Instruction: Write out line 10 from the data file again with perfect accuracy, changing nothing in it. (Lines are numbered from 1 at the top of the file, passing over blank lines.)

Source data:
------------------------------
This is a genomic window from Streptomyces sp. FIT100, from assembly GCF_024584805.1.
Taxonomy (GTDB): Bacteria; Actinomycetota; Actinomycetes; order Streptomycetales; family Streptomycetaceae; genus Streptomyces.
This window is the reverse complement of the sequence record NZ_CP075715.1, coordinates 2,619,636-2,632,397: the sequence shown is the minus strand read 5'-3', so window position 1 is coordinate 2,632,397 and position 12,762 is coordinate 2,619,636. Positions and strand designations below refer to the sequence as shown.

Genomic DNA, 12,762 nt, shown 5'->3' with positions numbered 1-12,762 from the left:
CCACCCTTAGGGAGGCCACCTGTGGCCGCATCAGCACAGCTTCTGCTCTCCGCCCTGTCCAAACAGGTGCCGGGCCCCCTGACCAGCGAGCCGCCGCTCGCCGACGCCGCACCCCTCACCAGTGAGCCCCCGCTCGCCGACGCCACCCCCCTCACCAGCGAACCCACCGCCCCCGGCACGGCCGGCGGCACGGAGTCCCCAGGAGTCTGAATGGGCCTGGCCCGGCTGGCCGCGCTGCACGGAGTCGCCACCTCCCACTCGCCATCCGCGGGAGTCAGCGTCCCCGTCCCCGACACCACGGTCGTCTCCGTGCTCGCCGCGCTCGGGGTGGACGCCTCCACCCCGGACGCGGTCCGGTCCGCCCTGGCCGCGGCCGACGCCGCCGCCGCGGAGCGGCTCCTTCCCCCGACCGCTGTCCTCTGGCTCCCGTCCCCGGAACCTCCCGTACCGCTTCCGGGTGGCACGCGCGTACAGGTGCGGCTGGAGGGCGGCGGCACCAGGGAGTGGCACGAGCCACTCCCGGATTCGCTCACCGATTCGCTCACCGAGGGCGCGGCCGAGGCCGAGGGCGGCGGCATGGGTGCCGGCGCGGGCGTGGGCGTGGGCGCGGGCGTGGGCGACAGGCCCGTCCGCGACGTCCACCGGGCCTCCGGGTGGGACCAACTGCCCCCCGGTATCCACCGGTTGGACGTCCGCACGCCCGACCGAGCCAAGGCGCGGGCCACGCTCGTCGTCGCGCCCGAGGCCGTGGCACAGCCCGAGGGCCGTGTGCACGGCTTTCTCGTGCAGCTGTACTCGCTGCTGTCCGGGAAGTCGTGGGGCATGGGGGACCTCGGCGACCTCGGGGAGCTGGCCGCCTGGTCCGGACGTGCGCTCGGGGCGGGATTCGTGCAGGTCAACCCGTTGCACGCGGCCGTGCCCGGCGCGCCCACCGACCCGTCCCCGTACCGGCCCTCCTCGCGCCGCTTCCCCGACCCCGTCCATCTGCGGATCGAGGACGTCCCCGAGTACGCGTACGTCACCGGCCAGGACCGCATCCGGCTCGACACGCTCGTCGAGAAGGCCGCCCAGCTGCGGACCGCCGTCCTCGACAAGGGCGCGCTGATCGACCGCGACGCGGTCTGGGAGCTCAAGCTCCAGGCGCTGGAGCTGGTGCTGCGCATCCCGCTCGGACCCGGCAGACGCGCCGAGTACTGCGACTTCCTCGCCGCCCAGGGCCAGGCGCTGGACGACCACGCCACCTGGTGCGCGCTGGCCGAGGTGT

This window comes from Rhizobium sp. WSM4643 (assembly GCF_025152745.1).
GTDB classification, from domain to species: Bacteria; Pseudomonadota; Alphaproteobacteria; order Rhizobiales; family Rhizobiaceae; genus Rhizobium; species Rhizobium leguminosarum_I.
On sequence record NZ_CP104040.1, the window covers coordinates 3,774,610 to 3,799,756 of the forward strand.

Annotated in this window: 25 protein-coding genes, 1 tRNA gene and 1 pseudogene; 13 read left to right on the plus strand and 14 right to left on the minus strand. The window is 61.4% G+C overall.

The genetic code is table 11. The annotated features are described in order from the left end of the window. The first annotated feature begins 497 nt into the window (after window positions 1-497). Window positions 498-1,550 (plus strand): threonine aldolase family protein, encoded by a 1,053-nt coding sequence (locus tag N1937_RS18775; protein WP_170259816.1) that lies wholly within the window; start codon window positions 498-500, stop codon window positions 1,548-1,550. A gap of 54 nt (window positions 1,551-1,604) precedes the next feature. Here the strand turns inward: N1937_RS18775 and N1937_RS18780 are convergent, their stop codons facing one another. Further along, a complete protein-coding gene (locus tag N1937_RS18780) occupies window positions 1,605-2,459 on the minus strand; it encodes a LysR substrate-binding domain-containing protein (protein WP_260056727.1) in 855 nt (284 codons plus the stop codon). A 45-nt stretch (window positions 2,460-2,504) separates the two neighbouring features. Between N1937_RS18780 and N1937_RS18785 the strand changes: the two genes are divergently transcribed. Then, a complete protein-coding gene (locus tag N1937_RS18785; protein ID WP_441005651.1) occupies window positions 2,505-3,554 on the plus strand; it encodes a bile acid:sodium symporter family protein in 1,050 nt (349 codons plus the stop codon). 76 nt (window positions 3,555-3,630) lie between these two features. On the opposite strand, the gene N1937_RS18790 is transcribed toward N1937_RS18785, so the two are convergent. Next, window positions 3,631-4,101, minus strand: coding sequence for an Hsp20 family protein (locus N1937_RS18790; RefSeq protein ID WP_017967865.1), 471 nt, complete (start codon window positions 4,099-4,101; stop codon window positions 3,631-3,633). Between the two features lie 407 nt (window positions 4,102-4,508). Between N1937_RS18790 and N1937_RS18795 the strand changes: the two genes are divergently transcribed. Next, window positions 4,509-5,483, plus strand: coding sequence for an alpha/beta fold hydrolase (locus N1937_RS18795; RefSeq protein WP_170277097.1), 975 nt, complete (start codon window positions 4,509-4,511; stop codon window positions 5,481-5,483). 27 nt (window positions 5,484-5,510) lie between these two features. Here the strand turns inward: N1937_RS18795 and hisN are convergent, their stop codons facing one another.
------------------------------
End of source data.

The genetic code is table 11. The annotated features are described in order from the left end of the window. The first annotated feature begins 497 nt into the window (after window positions 1-497). Window positions 498-1,550 (plus strand): threonine aldolase family protein, encoded by a 1,053-nt coding sequence (locus tag N1937_RS18775; protein WP_170259816.1) that lies wholly within the window; start codon window positions 498-500, stop codon window positions 1,548-1,550. A gap of 54 nt (window positions 1,551-1,604) precedes the next feature. Here the strand turns inward: N1937_RS18775 and N1937_RS18780 are convergent, their stop codons facing one another. Further along, a complete protein-coding gene (locus tag N1937_RS18780) occupies window positions 1,605-2,459 on the minus strand; it encodes a LysR substrate-binding domain-containing protein (protein WP_260056727.1) in 855 nt (284 codons plus the stop codon). A 45-nt stretch (window positions 2,460-2,504) separates the two neighbouring features. Between N1937_RS18780 and N1937_RS18785 the strand changes: the two genes are divergently transcribed. Then, a complete protein-coding gene (locus tag N1937_RS18785; protein ID WP_441005651.1) occupies window positions 2,505-3,554 on the plus strand; it encodes a bile acid:sodium symporter family protein in 1,050 nt (349 codons plus the stop codon). 76 nt (window positions 3,555-3,630) lie between these two features. On the opposite strand, the gene N1937_RS18790 is transcribed toward N1937_RS18785, so the two are convergent. Next, window positions 3,631-4,101, minus strand: coding sequence for an Hsp20 family protein (locus N1937_RS18790; RefSeq protein ID WP_017967865.1), 471 nt, complete (start codon window positions 4,099-4,101; stop codon window positions 3,631-3,633). Between the two features lie 407 nt (window positions 4,102-4,508). Between N1937_RS18790 and N1937_RS18795 the strand changes: the two genes are divergently transcribed. Next, window positions 4,509-5,483, plus strand: coding sequence for an alpha/beta fold hydrolase (locus N1937_RS18795; RefSeq protein WP_170277097.1), 975 nt, complete (start codon window positions 4,509-4,511; stop codon window positions 5,481-5,483). 27 nt (window positions 5,484-5,510) lie between these two features. Here the strand turns inward: N1937_RS18795 and hisN are convergent, their stop codons facing one another.